Strong leadership is critical for effective organizational, team, and individual performance. The role of women in leadership has proven instrumental to an organization’s success. Research studies have shown that diversity in the workforce and leadership brings different perspectives to an organization, which, in turn, boosts creativity and encourages innovation and the search for new ways of doing things. This then leads to better decision-making and, in the end, greater overall success.
Inclusive and diverse female leadership is key to sustained global development as the world continues to confront urgent challenges- from the COVID-19 pandemic to climate change, deepening inequalities, conflict, and democratic backsliding. The United Nations is working around the world to enable more women to take their rightful seats at decision-making tables.
The value of gender diversity- particularly in the workplace- is widely acknowledged. Women bring different perspectives and approaches to business, resulting in a more inclusive workplace and often better performance for the company.
Women at the workplace drive employee engagement and retention, simply by bringing a family-like feel to the team, making the environment less authoritative and more cooperative. Women leaders are good communicators and capable of making bold and wise decisions. Many organizations are creating opportunities for women through training, counseling, and diversity-focused events. Heads of organizations are building a robust structure of women candidates at all levels to ensure an equitable gender distribution.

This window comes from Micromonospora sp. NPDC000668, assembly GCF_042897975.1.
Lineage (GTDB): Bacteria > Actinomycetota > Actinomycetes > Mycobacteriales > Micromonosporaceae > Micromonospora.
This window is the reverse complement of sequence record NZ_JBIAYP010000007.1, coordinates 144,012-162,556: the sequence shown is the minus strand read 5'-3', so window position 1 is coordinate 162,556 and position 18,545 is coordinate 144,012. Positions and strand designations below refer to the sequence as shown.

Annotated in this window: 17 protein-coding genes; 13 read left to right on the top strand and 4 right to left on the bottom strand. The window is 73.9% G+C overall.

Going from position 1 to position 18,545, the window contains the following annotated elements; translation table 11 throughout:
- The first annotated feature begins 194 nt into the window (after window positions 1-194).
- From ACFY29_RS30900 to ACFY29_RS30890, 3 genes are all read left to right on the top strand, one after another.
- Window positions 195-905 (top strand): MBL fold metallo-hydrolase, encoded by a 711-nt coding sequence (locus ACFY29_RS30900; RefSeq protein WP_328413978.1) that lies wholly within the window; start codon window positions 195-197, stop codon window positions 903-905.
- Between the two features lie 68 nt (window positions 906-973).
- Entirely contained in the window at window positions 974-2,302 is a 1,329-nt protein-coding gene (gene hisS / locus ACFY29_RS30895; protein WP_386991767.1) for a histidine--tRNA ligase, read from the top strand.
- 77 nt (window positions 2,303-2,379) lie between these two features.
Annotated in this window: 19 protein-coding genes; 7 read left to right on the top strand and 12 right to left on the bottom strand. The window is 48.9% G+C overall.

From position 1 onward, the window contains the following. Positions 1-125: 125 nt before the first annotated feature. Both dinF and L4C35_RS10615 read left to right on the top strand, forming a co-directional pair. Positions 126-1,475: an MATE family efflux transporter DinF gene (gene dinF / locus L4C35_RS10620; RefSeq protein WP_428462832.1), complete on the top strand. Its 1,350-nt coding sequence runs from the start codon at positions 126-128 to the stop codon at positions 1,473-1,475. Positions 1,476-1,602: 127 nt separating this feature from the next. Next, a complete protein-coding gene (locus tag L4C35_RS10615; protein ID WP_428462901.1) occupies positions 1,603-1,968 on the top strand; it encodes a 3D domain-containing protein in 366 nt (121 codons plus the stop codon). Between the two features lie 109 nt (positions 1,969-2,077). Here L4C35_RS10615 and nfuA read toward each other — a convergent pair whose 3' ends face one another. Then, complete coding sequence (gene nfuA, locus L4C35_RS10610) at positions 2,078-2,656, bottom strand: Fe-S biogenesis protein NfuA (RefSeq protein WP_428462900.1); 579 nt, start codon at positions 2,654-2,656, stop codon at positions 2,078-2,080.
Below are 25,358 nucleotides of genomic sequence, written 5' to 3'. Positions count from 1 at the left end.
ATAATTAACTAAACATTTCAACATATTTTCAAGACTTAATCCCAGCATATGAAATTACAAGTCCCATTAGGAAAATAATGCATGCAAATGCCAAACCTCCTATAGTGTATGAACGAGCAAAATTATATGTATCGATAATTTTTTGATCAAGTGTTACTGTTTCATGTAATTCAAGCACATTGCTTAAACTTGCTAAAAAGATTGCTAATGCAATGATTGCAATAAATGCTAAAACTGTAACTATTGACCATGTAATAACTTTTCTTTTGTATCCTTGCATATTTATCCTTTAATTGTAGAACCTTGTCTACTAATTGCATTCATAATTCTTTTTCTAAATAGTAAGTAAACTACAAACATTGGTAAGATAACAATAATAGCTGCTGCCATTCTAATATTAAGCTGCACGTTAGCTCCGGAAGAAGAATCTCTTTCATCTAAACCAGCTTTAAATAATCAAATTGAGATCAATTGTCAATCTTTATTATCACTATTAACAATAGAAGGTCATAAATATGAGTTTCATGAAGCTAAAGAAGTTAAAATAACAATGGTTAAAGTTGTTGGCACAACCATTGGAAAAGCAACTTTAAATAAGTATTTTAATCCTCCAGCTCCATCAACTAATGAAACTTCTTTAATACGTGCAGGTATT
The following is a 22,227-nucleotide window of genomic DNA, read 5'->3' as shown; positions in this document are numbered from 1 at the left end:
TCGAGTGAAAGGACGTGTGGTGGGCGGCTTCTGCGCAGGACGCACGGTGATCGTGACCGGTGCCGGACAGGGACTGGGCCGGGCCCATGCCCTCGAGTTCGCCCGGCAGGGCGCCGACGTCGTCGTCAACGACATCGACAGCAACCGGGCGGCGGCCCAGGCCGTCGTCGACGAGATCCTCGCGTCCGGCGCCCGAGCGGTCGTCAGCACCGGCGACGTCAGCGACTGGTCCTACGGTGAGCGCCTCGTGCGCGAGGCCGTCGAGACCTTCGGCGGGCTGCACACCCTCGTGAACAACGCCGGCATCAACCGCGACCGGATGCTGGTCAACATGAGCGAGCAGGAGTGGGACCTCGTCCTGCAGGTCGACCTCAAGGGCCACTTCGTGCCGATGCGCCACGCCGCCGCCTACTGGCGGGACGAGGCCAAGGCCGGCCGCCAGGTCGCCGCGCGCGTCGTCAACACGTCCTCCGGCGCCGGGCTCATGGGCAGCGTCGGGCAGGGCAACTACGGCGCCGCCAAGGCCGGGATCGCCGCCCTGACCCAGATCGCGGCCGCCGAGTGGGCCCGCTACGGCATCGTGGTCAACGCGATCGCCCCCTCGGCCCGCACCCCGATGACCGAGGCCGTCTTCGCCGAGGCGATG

Communication is said to be among a woman’s strongest skills — and female leaders know how to use it! Whether communicating with employers, co-workers, or partners, an open communication stream allows for clarity in executing roles and responsibilities. Female business leaders can communicate regularly, clearly, and openly
Academic studies show that women are more likely to lead through inspiration, transforming people’s attitudes and beliefs, and aligning people with meaning and purpose (rather than a carrots and sticks approach). Since transformational leadership is linked to higher levels of team engagement, performance, and productivity, it is a critical path for improving leaders’ performance. Female leaders have been proven to be more likely to coach, mentor, and develop their direct reports than male leaders. They are true talent agents, using feedback and direction to help people grow. This means being less transactional and more strategic in their relationship with employees, which also includes the openness to hiring people who are better than themselves because their egos are less likely to stand in the way. This enables them to unlock other people’s potential and promote effective cooperation on their teams.
At the end of the day, the only notion that matters is that increasing female representation in leadership would augment rather than reduce meritocracy. The best gender equality intervention is to focus on equality of talent and potential- and that only happens when we have gender-equal leadership to enable men to learn different leadership approaches from women as much as women have always been told to learn leadership approaches from men.